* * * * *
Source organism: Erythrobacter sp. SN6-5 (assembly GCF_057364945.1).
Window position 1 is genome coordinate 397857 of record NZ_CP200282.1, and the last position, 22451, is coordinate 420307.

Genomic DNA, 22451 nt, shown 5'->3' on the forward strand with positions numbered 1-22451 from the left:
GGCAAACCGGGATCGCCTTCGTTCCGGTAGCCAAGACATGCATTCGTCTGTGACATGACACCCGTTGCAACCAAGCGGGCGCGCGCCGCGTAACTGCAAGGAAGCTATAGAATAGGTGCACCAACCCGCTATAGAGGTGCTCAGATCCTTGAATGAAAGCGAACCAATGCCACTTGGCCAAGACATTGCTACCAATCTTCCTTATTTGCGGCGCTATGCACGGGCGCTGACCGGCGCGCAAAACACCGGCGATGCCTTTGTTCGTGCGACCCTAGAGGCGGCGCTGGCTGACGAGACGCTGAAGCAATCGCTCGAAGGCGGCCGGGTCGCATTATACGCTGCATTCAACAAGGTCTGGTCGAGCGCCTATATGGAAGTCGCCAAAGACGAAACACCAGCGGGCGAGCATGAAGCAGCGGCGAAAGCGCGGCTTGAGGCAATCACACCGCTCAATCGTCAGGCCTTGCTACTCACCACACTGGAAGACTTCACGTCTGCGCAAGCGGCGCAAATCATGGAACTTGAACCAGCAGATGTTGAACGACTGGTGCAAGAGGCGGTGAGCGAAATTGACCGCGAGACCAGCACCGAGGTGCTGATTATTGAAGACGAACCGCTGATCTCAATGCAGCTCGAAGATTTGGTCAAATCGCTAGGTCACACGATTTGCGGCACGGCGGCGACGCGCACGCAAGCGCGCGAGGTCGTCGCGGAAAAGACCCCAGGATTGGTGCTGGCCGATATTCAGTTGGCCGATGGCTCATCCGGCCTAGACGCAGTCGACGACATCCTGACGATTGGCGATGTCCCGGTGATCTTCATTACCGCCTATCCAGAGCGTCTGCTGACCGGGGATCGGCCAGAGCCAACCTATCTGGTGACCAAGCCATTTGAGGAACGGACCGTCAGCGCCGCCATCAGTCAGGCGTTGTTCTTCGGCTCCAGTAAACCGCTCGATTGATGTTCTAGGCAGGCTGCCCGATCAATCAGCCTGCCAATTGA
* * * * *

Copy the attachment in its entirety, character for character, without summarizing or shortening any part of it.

Source organism: Erythrobacter sp. SN6-5 (assembly GCF_057364945.1).
Window position 1 is genome coordinate 397857 of record NZ_CP200282.1, and the last position, 22451, is coordinate 420307.

Genomic DNA, 22451 nt, shown 5'->3' on the forward strand with positions numbered 1-22451 from the left:
GGCAAACCGGGATCGCCTTCGTTCCGGTAGCCAAGACATGCATTCGTCTGTGACATGACACCCGTTGCAACCAAGCGGGCGCGCGCCGCGTAACTGCAAGGAAGCTATAGAATAGGTGCACCAACCCGCTATAGAGGTGCTCAGATCCTTGAATGAAAGCGAACCAATGCCACTTGGCCAAGACATTGCTACCAATCTTCCTTATTTGCGGCGCTATGCACGGGCGCTGACCGGCGCGCAAAACACCGGCGATGCCTTTGTTCGTGCGACCCTAGAGGCGGCGCTGGCTGACGAGACGCTGAAGCAATCGCTCGAAGGCGGCCGGGTCGCATTATACGCTGCATTCAACAAGGTCTGGTCGAGCGCCTATATGGAAGTCGCCAAAGACGAAACACCAGCGGGCGAGCATGAAGCAGCGGCGAAAGCGCGGCTTGAGGCAATCACACCGCTCAATCGTCAGGCCTTGCTACTCACCACACTGGAAGACTTCACGTCTGCGCAAGCGGCGCAAATCATGGAACTTGAACCAGCAGATGTTGAACGACTGGTGCAAGAGGCGGTGAGCGAAATTGACCGCGAGACCAGCACCGAGGTGCTGATTATTGAAGACGAACCGCTGATCTCAATGCAGCTCGAAGATTTGGTCAAATCGCTAGGTCACACGATTTGCGGCACGGCGGCGACGCGCACGCAAGCGCGCGAGGTCGTCGCGGAAAAGACCCCAGGATTGGTGCTGGCCGATATTCAGTTGGCCGATGGCTCATCCGGCCTAGACGCAGTCGACGACATCCTGACGATTGGCGATGTCCCGGTGATCTTCATTACCGCCTATCCAGAGCGTCTGCTGACCGGGGATCGGCCAGAGCCAACCTATCTGGTGACCAAGCCATTTGAGGAACGGACCGTCAGCGCCGCCATCAGTCAGGCGTTGTTCTTCGGCTCCAGTAAACCGCTCGATTGATGTTCTAGGCAGGCTGCCCGATCAATCAGCCTGCCAATTGA